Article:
Stack Overflow is a community of 4.7 million programmers, just like you, helping each other.

Join them; it only takes a minute:

Sign up
Join the Stack Overflow community to:
  1. Ask programming questions
  2. Answer and help your peers
  3. Get recognized for your expertise

I have a JUnit 4 test that loops through an array of test data:

public @Test void testAll() {

    final Object[][] sets = new Object[][] {
            // SET                              TYPE VALUE

            // --- valid sets

            // groups
            x(s(A,1, B,1, C,1),                 G),
            x(s(A,4, B,4, D,4),                 G),
            x(s(A,8, B,8, D,8, C,8),            G),
            x(s(J,J, B,4, D,4),                 G,  4*3),
            x(s(A,9, J,J, D,9),                 G,  9*3),
            x(s(A,2, B,2, C,2),                 G),
            x(s(A,4, B,4, J,J),                 G,  4*3),
            x(s(A,4, B,4, C,4, D,4),            G),

            // runs
            x(s(A,1, A,2, A,3),                 R),
            x(s(B,8, B,9, B,10),                R),
            x(s(J,J, C,2, C,3),                 R,  6),
            x(s(D,8, D,9, J,J, D,11),           R,  38),
            x(s(D,8, D,9, J,J, J,J),            R,  38),

            // sames
            x(s(A,1, A,1),                      S),
            x(s(B,4, B,4, B,4),                 S),
            x(s(C,8, C,8),                      S),
            x(s(D,3, D,3),                      S),

            // doubt-cases, assume group (TODO: verify this is correct)
            x(s(J,J, J,J, D,4),                 G,  4*3),
            x(s(A,7, J,J, J,J),                 G,  7*3),
            x(s(J,J, D,9, J,J),                 G,  9*3),
            x(s(J,J, J,J, J,J),                 G,  1),

            // --- invalid sets
            x(s(B,1, A,2, A,3),                 I), // not same colour
            x(s(D,11, D,12, J,J, J,J),          I), // last joker is 14
            x(s(B,1, B,1, A,1),                 I), // duplicate B1
            x(s(A,1, A,2, A,3, A,5),            I), // gap A4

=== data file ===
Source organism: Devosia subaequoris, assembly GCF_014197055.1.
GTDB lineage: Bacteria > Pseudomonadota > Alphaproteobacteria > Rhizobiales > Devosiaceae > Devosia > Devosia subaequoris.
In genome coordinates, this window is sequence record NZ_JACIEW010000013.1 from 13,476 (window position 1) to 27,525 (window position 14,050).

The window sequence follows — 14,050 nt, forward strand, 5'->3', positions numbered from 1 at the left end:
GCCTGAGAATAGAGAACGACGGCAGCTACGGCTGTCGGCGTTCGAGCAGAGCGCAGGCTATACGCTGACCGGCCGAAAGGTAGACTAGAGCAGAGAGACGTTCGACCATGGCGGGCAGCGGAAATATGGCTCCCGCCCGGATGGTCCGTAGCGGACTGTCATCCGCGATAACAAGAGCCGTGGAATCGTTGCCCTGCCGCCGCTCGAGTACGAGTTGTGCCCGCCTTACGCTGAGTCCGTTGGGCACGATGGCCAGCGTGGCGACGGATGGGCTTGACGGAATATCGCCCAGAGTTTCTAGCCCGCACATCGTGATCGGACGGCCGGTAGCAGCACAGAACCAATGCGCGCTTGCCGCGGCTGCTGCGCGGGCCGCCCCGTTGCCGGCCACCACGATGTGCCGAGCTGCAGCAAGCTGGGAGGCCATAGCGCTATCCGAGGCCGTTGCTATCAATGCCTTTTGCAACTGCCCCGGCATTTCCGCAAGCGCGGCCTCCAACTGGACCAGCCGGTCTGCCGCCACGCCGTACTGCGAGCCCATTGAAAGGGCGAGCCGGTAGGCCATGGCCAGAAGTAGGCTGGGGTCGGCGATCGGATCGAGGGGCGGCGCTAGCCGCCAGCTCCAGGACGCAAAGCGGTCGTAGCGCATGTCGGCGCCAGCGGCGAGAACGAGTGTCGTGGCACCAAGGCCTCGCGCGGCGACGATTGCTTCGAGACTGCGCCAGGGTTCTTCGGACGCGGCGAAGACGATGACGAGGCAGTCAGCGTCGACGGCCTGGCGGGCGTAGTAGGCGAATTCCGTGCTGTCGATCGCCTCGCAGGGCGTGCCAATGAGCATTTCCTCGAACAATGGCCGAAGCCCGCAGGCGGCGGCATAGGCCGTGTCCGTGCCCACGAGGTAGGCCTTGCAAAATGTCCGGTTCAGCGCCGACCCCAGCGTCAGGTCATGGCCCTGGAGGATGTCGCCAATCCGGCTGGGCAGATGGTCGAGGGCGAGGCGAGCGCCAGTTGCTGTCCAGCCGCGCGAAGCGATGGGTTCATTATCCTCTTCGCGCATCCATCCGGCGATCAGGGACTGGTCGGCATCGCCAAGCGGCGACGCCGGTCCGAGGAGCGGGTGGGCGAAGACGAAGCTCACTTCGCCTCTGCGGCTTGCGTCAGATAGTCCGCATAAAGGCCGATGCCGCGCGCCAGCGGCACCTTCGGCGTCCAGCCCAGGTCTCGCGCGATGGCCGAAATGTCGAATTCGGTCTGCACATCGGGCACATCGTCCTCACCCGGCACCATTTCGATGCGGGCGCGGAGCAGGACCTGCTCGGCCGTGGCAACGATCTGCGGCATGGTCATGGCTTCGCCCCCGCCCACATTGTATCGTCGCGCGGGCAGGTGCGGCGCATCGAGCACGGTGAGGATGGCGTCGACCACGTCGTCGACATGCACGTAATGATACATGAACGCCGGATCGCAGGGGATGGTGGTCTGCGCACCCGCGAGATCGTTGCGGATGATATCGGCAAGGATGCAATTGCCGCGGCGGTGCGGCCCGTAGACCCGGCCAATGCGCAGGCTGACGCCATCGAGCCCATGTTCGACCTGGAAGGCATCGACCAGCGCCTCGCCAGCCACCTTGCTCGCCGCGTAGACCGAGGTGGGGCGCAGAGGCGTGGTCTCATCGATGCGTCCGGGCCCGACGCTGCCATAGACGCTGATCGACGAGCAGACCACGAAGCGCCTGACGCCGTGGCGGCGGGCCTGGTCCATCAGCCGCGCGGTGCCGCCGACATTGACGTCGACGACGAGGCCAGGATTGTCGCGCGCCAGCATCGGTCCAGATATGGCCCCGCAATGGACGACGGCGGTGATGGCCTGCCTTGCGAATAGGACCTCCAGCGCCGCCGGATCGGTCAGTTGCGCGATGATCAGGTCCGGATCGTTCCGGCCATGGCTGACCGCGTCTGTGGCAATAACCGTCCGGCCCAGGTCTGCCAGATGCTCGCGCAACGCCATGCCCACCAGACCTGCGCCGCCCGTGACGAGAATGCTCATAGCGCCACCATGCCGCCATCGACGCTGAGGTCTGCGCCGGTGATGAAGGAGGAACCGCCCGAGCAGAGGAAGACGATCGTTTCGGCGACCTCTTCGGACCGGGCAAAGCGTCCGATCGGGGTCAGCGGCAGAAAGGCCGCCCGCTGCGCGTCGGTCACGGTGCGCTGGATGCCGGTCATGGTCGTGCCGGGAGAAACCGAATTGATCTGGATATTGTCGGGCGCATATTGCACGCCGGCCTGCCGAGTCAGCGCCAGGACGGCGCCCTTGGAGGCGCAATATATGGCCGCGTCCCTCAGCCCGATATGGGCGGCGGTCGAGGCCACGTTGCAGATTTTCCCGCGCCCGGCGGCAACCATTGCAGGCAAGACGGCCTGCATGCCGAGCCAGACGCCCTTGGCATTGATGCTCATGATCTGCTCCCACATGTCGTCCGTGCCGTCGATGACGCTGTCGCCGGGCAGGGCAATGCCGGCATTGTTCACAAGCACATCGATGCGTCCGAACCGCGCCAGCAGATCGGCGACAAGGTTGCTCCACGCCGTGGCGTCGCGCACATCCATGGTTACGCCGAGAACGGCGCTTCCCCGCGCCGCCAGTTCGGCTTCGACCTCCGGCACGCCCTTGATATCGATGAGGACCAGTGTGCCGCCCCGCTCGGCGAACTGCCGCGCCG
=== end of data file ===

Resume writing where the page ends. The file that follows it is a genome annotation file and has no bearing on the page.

x(s(J,J, A,1, J,J, B,1, C,1),       I), // one J replaces D1, then nothing left to replace
            x(s(A,1, A,2),                      I), // short
            x(s(B,1),                           I), // shorter
            x(s(A,5, A,6),                      I), // short

    for (Object[] o : sets) {

        TileSet s = (TileSet) o[0];
        Type t = (Type) o[1];
        int v = (Integer) o[2];


        assertEquals(t, s.getType());
        assertEquals(v, s.getValue());

        // test isValid, though it's Too Simple To Break(R)
        if (t == Type.INVALID) assertFalse(s.isValid());
        else assertTrue(s.isValid());


Because it's all in one test method, the whole test stops as soon as one element in the array fails. Is there a way around that, without making a method for each test item? Maybe something with reflection?

share|improve this question
If you need it to continue through assert failures, how about building up a list of elements that fail, as you're looping, then asserting that the list is empty after the loop? If it's not empty, print out the list of failures. – birryree Nov 22 '10 at 16:58
@birryree how would you do this? wouldn't the looping stop once an element fails? I'm a beginner btw. – papercuts Mar 5 '13 at 10:08
up vote 13 down vote accepted

Use JUnit 4's parameterized tests. They are a perfect fit for this type of problem, although the documentation is quite lacking.

Here are a few other samples on how to use them.:

share|improve this answer
This is exactly what I need. One thing though, is there a way to show the toString() of the test data in the test results? It's inconvenient to have to keep looking them up by array index. – Bart van Heukelom Nov 22 '10 at 21:28
you might want to look into either subclassing the Parameterized runner or providing your own implementation and overriding the getName() method inside the inner class TestClassRunnerForParameters – matt b Nov 22 '10 at 21:41

catch AssertionError and add the caught error to the errors list, at the end check the list to be empty raise a compound AssertionError if not.

share|improve this answer
The errors list? Is that just a list I'll have to make, or a built-in JUnit thing? – Bart van Heukelom Nov 22 '10 at 16:57
@Bart you have to make it. BTW, it is a good habit to instantiate test data in setUp and make small test... methods. – khachik Nov 22 '10 at 17:01
I know, but I have too much test data for that (what's currently there will be expanded some more). – Bart van Heukelom Nov 22 '10 at 20:03

Your Answer


By posting your answer, you agree to the privacy policy and terms of service.

Not the answer you're looking for? Browse other questions tagged or ask your own question.